The Early Centuries

In the early years while the friary church was being constructed the first friars lived in a humble abode. The remoteness of the friary in those early days ensured a place that was well suited to the practice of solitude and recollection.

Surrounded by marshes, water, and thickly wooded countryside there were no roads; a narrow path threaded its uncertain way through this terrain to the Friary. Silence lay all around and only the sounds of nature disturbed it; the cry of the curlew, the lowing of the cattle, the bark of the fox. It was surely a place for prayerful, secluded lives. And here the friars lived.

Once the church was built the friars lived in a building attached to it, all of it constructed of local stone. Here, they offered Holy Mass daily, chanted the Divine Office, ministered to the spiritual needs of their benefactors and of the scattered population around them. There was little to disturb the even tempo of their lives.

The pages of history are silent about Multyfarnham for almost the first three hundred years of its existence. We know, however, and it is what we should expect, that the Multyfarnham Friars were among the first in Ireland to revert to strict observance of the Franciscan Rule. That was in the year 1460. And it was about that time that the graceful belfry was added to the Church. Though the vicissitudes of the centuries have left their mark upon it – the belfry is not as high now as it once was – for five hundred years it has stood, a silent witness of scenes tranquil and turbulent, and a familiar landmark to countless generations of Multyfarnham people.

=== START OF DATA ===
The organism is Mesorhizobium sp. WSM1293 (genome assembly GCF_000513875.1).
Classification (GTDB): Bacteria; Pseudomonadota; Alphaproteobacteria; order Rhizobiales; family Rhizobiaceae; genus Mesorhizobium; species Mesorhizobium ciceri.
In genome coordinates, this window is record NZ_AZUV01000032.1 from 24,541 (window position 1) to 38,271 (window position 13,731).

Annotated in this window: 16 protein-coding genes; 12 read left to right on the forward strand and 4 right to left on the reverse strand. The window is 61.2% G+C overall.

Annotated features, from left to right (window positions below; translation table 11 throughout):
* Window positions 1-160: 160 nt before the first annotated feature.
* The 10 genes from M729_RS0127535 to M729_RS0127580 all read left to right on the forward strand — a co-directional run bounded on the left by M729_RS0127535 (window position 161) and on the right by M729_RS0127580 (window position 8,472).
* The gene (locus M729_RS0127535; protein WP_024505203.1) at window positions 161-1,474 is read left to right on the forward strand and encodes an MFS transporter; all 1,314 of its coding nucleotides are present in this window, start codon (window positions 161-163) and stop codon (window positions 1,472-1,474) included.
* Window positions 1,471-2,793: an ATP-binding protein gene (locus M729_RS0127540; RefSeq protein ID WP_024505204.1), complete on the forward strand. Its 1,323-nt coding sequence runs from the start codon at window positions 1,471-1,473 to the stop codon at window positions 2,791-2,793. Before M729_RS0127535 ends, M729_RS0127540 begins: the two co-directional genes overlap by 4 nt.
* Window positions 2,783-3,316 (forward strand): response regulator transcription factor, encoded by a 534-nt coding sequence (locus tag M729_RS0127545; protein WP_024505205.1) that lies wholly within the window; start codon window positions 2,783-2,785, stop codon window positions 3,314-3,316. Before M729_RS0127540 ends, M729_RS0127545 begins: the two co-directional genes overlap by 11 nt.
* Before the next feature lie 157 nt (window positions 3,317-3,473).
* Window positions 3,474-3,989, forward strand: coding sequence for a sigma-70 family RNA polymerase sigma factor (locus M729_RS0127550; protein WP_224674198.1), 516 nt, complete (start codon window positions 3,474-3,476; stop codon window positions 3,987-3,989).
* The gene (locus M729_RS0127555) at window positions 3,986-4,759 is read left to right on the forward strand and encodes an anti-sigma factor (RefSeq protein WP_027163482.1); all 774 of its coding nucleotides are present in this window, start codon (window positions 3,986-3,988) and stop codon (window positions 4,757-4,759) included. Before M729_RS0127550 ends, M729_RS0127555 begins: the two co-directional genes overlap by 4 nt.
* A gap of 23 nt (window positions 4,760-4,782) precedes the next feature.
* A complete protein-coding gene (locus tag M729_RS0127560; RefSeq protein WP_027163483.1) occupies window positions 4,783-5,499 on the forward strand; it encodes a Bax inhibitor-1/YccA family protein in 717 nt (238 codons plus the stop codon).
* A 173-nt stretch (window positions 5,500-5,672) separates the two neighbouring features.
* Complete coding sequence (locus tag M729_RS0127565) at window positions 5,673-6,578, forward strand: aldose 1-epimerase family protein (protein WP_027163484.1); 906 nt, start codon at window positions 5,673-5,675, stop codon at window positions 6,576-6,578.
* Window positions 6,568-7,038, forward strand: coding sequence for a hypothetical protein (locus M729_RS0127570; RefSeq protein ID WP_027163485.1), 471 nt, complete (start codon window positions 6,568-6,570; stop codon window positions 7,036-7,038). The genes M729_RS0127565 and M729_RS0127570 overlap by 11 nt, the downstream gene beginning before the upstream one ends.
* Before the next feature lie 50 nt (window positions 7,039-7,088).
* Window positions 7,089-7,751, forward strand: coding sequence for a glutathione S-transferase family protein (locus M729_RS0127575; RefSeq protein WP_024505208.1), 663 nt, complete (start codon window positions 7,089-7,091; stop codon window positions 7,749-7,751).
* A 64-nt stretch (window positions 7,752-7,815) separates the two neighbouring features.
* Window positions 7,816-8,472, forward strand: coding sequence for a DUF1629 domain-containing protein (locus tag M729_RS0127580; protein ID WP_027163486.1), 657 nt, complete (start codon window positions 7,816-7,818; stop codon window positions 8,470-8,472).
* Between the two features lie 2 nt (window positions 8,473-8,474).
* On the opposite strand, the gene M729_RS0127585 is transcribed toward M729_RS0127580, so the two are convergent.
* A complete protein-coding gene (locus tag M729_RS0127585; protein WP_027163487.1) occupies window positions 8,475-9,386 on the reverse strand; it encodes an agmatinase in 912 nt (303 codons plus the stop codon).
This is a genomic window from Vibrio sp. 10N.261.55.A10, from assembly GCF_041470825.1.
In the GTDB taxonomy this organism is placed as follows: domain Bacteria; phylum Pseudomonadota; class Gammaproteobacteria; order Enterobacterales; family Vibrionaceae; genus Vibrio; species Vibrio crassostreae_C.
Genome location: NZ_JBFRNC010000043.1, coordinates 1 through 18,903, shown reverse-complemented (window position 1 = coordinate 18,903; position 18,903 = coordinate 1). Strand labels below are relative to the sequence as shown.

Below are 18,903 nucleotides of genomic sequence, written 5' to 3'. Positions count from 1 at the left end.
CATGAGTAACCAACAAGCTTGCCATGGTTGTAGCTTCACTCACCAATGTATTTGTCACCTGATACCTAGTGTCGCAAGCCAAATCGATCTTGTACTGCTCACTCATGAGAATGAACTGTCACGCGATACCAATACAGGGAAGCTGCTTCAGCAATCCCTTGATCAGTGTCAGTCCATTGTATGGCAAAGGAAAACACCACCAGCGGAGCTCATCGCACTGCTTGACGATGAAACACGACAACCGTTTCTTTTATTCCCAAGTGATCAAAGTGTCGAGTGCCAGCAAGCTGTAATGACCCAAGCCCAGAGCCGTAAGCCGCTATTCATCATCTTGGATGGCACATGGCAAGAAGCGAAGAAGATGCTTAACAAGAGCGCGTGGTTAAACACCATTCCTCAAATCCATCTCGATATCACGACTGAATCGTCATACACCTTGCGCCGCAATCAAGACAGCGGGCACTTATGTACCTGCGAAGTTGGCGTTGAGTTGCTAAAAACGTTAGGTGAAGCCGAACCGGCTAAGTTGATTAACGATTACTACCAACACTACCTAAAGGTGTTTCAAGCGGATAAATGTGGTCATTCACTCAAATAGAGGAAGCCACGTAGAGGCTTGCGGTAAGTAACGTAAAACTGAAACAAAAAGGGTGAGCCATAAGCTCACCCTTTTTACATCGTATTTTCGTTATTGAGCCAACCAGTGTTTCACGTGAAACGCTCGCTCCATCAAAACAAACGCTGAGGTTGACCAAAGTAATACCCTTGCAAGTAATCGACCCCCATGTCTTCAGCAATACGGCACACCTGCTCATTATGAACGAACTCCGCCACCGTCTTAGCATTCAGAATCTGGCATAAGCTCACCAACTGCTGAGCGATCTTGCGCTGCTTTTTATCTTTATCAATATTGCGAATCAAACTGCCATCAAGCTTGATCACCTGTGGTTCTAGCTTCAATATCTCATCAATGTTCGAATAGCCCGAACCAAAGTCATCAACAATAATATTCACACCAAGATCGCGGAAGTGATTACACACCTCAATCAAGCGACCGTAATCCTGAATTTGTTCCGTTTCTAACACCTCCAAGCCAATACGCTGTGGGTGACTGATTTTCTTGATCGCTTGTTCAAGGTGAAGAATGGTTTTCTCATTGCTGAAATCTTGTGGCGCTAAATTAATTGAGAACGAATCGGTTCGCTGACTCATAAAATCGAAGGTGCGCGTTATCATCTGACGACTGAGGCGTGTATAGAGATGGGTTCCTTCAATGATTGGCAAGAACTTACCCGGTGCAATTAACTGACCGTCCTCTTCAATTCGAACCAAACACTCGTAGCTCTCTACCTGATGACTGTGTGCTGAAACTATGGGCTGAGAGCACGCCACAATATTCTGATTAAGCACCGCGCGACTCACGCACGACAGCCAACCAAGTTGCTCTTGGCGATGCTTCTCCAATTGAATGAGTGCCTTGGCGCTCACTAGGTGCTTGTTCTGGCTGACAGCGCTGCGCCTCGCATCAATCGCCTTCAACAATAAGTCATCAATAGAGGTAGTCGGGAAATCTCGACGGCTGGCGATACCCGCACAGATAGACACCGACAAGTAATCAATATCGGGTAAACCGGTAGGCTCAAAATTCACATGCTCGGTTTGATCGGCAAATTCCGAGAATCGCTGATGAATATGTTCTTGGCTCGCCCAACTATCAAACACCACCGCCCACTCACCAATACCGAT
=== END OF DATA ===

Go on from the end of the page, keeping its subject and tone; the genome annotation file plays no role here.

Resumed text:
The years passed quietly and prayerfully at Multyfarnham for nearly three centuries. It was the calm before the storm. Early in the sixteenth century, about the year 1520 ominous rumblings – heralds of doom, of coming disaster, must have been heard at Multyfarnham. Strange things were happening in Dublin, and in other parts of Ireland. The Catholic faith, the faith of Patrick, of Brigid, and of Colmcille, was being transformed into something very different; or at least an attempt was being made to transform it.

The Franciscans were deeply concerned at these changes, it is very likely that rumours of them filtered through to the fraternity at Multyfarnham. They must have known what it is, day by day, to see the great deadly forces of irresistible oppression, of ruin, drawing closer and closer, and to look on at the face of overwhelming power. And then, about the year 1540, the storm broke over the quiet valley of the Gaine. The era of desolation, of suffering, of sorrow, of exile, or of torture and death had dawned.